Case Study: IoT and Security – Who Needs Either?

John Moor, IoTSF Managing Director

Recently, I had the pleasure of speaking to Damon Hart-Davis, CEO of OpenTRV. Damon is on a quest to reduce heating waste and in so doing “cutting carbon for everyone”. That is noble in itself, however, that was not the main purpose of the conversation. Damon is making use of communications technology to deliver his mission – and that brings his product into the realm of IoT.

I was naturally interested to hear his views on security and heartened by what he told me. His method is consistent with the founding values of IoTSF and what we consider to be best practice at the highest level, namely; a security-first approach, right-sized for the application and resilient over its life-cycle. It’s a case study that we wanted to share with the world as it helps to balance the perception that manufacturers are behaving badly – so we invited Damon to say a few words in this blog posting.

In short summary: OpenTRV exhibits the responsible behaviours we encourage in manufacturers – over to you Damon:

Damon Hart-Davis, CEO, OpenTRV

OpenTRV is on a mission to cut carbon and help neuter climate change, for Joe Everyone, at scale, cheaply and with minimal pain.

Increased energy efficiency, which carbon cutting implies, almost of necessity involves increased complexity, which we must not let fall on Joe, or it won’t happen. Joe has better things to do with life.

So that in turn suggests that our tech – in the first instance smart radiator valves – needs to have many IoT features, including radio comms, for best effect.

But we strongly believe that we must not compromise Joe’s security or privacy in achieving our carbon (and bill-saving) goals; we don’t want to contribute to making Joe’s heating DoS-able or leaking to burglars at large when Joe is likely to be away.

Our vision is to have hundreds of millions of our smart ‘Radbot’ devices installed in homes, etc, so if we get this wrong then we could become a big part of the problem.

I won’t run apps or banking on my Android smartphone because it doesn’t get frequent security patches (it’s had one update, ever); I wouldn’t bank from home if my machine there was not offered security updates monthly or thereabouts, given the rapidly evolving nature of Internet-borne threats.  I spent more than 20 years building finance/banking systems and believe that to be a minimum sane approach, not paranoia.

Yet IoT has a problem because such devices are going to be rarely – if ever – updated, at least for small, cheap, low-power, fit-and-forget infrastructure, especially battery powered or even energy harvesting.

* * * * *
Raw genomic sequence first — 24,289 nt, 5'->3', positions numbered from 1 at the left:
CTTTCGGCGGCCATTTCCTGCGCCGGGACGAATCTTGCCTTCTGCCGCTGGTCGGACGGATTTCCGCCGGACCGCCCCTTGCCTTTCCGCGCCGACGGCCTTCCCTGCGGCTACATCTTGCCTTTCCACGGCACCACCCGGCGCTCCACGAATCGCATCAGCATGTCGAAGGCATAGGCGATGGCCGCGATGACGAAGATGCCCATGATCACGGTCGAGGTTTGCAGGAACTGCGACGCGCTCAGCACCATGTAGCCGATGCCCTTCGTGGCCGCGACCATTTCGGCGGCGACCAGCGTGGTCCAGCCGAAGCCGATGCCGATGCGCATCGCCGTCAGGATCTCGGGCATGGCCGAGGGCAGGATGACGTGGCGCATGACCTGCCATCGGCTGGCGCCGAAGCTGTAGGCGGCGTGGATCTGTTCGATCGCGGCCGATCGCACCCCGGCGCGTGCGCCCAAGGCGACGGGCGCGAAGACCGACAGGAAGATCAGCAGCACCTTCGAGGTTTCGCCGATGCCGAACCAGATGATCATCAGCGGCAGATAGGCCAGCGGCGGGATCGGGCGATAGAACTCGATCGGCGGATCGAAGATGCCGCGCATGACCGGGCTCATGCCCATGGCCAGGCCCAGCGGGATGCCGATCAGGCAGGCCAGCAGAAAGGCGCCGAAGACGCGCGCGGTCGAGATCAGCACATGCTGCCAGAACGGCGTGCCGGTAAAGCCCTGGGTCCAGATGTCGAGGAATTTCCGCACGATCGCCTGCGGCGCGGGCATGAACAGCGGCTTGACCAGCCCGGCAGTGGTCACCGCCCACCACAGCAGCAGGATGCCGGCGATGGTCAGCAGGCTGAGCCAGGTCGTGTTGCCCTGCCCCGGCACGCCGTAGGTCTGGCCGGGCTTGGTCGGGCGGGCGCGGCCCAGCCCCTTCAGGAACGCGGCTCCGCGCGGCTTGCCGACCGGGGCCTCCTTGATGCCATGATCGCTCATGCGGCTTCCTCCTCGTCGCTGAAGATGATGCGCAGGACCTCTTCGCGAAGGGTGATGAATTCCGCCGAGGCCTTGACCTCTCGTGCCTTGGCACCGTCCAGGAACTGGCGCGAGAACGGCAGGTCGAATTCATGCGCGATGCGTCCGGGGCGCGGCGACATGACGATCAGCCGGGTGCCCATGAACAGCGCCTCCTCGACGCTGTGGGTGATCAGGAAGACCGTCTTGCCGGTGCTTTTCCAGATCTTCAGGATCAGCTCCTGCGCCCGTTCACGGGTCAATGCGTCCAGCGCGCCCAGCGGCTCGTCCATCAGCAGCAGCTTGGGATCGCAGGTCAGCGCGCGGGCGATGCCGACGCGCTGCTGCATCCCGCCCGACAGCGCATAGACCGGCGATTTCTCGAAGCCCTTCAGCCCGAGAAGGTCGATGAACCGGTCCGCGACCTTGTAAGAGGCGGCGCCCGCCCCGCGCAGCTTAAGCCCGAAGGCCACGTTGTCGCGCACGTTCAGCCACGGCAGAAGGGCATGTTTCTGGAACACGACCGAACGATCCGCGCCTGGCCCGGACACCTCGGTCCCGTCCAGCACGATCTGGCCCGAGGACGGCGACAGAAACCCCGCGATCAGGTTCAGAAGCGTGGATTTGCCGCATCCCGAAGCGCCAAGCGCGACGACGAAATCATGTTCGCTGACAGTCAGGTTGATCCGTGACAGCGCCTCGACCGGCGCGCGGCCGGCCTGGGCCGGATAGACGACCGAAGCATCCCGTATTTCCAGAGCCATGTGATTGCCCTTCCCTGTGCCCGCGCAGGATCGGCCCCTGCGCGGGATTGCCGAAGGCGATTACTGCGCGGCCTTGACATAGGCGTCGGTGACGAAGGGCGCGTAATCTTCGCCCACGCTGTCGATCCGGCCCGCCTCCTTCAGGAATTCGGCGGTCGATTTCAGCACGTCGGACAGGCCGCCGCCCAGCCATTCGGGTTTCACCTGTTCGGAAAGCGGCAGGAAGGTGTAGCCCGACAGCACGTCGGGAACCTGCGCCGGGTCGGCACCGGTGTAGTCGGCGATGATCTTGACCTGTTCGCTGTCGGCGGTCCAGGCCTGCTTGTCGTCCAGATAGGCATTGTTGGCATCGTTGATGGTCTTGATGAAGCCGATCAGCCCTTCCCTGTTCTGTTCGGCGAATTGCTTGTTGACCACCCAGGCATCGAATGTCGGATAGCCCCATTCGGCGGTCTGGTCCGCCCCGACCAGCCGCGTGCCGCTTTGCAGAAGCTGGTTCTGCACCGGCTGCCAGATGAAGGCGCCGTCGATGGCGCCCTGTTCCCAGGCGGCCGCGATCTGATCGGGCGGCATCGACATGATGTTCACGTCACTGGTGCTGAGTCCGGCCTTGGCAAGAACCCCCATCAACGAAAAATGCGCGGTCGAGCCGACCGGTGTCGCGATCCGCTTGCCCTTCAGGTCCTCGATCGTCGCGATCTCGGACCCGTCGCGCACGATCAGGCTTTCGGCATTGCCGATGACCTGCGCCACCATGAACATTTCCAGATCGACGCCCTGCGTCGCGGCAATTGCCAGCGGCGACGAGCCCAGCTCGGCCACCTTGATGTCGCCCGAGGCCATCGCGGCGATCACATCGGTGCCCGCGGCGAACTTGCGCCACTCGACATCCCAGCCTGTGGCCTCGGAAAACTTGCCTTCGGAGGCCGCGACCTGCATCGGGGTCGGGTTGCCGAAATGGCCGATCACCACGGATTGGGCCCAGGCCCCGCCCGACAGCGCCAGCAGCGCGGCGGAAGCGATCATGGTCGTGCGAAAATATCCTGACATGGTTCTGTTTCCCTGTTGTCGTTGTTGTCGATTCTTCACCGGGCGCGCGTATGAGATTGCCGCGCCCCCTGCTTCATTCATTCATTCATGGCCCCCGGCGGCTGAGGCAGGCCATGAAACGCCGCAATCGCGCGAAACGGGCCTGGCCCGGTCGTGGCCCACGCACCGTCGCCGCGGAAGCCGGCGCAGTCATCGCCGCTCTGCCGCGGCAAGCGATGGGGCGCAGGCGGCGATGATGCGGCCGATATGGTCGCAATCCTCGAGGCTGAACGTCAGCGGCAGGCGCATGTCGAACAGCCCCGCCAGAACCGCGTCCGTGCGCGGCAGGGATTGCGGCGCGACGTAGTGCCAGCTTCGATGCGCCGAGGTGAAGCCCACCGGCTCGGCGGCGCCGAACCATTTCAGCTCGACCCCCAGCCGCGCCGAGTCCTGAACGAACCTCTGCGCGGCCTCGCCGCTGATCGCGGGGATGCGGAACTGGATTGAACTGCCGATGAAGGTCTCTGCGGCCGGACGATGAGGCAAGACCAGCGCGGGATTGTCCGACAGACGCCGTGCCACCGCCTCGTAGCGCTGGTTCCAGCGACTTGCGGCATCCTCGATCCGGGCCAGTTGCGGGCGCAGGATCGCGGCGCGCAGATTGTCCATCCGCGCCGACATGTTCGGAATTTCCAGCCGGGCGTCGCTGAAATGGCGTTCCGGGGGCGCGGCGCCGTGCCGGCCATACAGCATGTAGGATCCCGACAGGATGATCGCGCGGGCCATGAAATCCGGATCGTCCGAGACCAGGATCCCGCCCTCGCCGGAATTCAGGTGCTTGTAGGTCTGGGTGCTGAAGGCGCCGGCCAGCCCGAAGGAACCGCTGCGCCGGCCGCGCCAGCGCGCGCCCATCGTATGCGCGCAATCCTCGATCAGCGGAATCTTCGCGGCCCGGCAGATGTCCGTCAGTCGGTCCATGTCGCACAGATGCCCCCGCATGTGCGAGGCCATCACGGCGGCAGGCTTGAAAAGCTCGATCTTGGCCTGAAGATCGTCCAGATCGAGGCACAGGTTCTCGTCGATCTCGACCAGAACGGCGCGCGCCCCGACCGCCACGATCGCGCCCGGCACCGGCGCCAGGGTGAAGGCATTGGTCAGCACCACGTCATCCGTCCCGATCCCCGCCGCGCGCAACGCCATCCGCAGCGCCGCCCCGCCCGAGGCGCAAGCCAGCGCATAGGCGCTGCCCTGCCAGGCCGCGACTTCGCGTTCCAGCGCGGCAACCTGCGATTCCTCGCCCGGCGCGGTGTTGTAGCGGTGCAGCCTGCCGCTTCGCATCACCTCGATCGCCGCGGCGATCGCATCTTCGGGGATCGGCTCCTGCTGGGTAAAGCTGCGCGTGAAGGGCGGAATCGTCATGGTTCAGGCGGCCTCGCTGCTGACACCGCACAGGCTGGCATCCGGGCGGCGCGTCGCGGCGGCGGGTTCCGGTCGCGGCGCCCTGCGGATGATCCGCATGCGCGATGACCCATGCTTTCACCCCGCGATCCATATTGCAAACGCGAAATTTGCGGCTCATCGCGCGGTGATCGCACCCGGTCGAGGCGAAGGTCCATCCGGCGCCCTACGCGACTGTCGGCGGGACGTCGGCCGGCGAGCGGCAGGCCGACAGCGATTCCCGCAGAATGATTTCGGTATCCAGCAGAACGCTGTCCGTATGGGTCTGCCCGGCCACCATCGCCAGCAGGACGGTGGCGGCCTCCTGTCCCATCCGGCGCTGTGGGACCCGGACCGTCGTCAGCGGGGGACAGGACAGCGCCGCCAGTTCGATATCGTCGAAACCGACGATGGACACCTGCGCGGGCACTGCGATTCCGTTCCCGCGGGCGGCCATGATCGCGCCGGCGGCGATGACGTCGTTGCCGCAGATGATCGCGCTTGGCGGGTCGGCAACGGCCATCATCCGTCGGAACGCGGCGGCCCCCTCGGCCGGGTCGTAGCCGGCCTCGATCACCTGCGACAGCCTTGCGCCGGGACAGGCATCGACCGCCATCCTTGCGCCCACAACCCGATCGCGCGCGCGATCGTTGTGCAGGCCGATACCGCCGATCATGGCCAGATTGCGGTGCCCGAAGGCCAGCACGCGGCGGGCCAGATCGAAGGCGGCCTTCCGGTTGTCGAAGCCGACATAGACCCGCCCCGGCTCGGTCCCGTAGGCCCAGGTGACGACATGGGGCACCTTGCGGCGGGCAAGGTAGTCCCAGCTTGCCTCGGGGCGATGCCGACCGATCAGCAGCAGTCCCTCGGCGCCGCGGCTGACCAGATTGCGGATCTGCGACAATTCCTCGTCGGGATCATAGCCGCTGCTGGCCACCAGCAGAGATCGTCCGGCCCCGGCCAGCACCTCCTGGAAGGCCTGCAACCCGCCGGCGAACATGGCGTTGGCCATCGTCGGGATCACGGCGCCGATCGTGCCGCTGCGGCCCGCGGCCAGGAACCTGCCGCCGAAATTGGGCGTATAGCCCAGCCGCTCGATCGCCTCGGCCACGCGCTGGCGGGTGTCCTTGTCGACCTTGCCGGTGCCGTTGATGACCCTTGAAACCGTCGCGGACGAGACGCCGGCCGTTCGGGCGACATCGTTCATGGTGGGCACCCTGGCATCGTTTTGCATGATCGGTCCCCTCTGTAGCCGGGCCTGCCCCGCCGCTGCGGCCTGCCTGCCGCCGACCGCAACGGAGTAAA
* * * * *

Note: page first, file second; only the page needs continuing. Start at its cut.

Even OTA (Over The Air) updates for small devices have their own issues such as the capacity of a device big enough to accept them – and indeed simply to run a decent IP stack – may be far higher than needed to perform the device’s main job, possibly making the device too expensive.

Our approach is generally to keep the Things away from the Internet, preferably avoiding the need to slurp data across the public network in the first place, else interposing a gateway/concentrator that is also a security firewall and that can be rapidly patched:

Then we ensure that all comms from the Things to the gateway, and from the gateway across the Internet, are sensibly secured with well understood and scrutinised schemes.  Currently we use AES-GCM from our Things, which is OK for the moment to secure at least outbound comms direct across the Internet.  The gateway, which is  likely a much more capable device, eg a small embedded Linux box, can use much more sophisticated security wrapping for comms across the Internet, and for authenticating/screening incoming commands from the Internet.

Note that the Things’ communications still have to be locally secure (eg including robust authentication of any commands received) even if the Things never talk to the Internet.  There are many well-known domestic IoT-style systems right now that I can mess up horribly if I can get to within (say) 100 metres of your home.

OpenTRV has created a permissively-licensed version suitable for 8-bit microcontrollers, currently Arduino AVR:

We’d welcome further scrutiny and feedback and help with porting to other small IoT microcontrollers.

My mental check-list of how to do IoT comms right is:

  • Have Things work autonomously if possible, or locally, or at least fall back gracefully to autonomy when necessary.
  • Don’t have the Things talk directly to the Internet.
  • Have Things’ comms properly secured; at least authenticated but usually in part encrypted for sensitive payload elements.
  • If Things do need to talk to the Internet, then use a capable gateway/concentrator/firewall that can receive security patches automatically and frequently so that manual patching is not necessary.
  • Be careful of what security- or privacy- compromising data Things may send, locally or over the public network. Traffic analysis may reveal more than intended (eg if valves were to send more often when calling for heat) even if the content itself has been encrypted.
  • Accept that if a really monstrous new threat to some deployed Things arises, it may be cheaper to dispose of them and redeploy.

I have said before that IoT will really work when most of it is boring beige boxes that people can just forget about, but the security should not fail before the device otherwise does, which is a hard to get right in the absence of a crystal ball.

Damon Hart-Davis, CEO, OpenTRV

For more information on radbot go to:
(c) Damon Hart-Davis 2017; all rights reserved.


The views and opinions expressed in this article are those of the authors and do not necessarily reflect the official policy or position of the IoT Security Foundation